Home

Digital Products

Prints

Apparel

Home & Barware

Gifts


Customer Service



Midferd History, Family Crest & Coats of Arms



The ancestors of the name Midferd date back to the days of the Anglo-Saxon tribes of Britain. The name is derived from their residence in Mitford, Northumberland where the name is "descended from Matthew, brother of John, who is said to have held the castle of Mitford soon after the Conquest. The ancestors of the present family appear to have been for many ages resident at Mitford, though the castle was not in their possession till it was granted with the manor by Charles II to Robert Litford, Esq." [1]CITATION[CLOSE]
Lowe, Mark Anthony, Patronymica Britannica, A Dictionary of Family Names of the United Kingdom. London: John Russel Smith, 1860. Print.


Early Origins of the Midferd family


The surname Midferd was first found in Northumberland at Mitford, a village and parish in the union of Morpeth. The earliest record of the place name was found in 1196 when it was listed as Midford. The place name literally meant "ford where two streams join." [2]CITATION[CLOSE]
Mills, A.D., Dictionary of English Place-Names. Oxford: Oxford University Press, 1991. Print. (ISBN 0-19-869156-4)

"The manor in the time of the Saxons belonged to the family of Mitford, and at the Conquest was part of the possessions of John, Lord of Mitford, whose only daughter, Sybil, was married by the Conqueror to Sir Richard Bertram, son of the lord of Dignam, in Normandy." [3]CITATION[CLOSE]
Lewis, Samuel, A Topographical Dictionary of England. Institute of Historical Research, 1848, Print.

Nearby is Mitford Castle which dates from the end of the 11th century. The Norman motte and bailey castle stands above the River Wansbeck and was the first of three seats for the main line of the Mitford family. It's in ruins today but Mitford Old Manor House built in the 1600s remains nearby. Mitford Hall is a Georgian mansion house built in 1828 by the Mitford family.


Early History of the Midferd family


This web page shows only a small excerpt of our Midferd research.
Another 109 words (8 lines of text) covering the years 1066, 1407, 1389, 1390, 1395, 1612, 1674 and 1659 are included under the topic Early Midferd History in all our PDF Extended History products and printed products wherever possible.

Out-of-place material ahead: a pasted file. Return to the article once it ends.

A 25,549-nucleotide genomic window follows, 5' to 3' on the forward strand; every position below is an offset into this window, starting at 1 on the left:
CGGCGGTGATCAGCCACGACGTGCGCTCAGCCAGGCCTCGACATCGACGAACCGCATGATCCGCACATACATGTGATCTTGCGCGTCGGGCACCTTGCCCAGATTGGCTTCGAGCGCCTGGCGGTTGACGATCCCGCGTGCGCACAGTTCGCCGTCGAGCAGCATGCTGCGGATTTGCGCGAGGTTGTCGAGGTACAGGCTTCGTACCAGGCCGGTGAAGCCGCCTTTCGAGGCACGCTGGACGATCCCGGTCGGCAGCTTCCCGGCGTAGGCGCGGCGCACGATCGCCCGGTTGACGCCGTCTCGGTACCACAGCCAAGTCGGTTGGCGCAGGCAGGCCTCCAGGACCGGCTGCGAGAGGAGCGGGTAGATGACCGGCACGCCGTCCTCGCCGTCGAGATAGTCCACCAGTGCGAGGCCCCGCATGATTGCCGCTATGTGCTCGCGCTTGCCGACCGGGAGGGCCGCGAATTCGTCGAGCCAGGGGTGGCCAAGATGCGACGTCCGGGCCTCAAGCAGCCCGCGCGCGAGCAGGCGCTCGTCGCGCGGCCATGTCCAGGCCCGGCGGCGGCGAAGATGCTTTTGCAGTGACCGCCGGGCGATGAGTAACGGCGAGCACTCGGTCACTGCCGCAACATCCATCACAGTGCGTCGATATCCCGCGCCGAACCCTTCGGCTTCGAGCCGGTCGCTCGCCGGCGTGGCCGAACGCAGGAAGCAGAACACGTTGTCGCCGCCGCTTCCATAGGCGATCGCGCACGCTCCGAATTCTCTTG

Midferd Spelling Variations


Midferd has been spelled many different ways. Before English spelling became standardized over the last few hundred years, spelling variations in names were a common occurrence. As the English language changed in the Middle Ages, absorbing pieces of Latin and French, as well as other languages, the spelling of people's names also changed considerably, even over a single lifetime. Many variations of the name Midferd have been found, including Mitford, Medford, Midford and others.

Early Notables of the Midferd family (pre 1700)


Another 48 words (3 lines of text) are included under the topic Early Midferd Notables in all our PDF Extended History products and printed products wherever possible.

Migration of the Midferd family to the New World and Oceana


In an attempt to escape the chaos experienced in England, many English families boarded overcrowded and diseased ships sailing for the shores of North America and other British colonies. Those families hardy enough, and lucky enough, to make the passage intact were rewarded with land and a social environment less prone to religious and political persecution. Many of these families became important contributors to the young colonies in which they settled. Early immigration and passenger lists have documented some of the first Midferds to arrive on North American shores: William Mitford settled in Boston in 1767; Thomas Medford, who settled in Mississippi in 1820; as well as E. and T. Medford, who both settled in Baltimore in 1822..

Midferd Family Crest Products



See Also



Citations


  1. ^ Lowe, Mark Anthony, Patronymica Britannica, A Dictionary of Family Names of the United Kingdom. London: John Russel Smith, 1860. Print.
  2. ^ Mills, A.D., Dictionary of English Place-Names. Oxford: Oxford University Press, 1991. Print. (ISBN 0-19-869156-4)
  3. ^ Lewis, Samuel, A Topographical Dictionary of England. Institute of Historical Research, 1848, Print.


Sign Up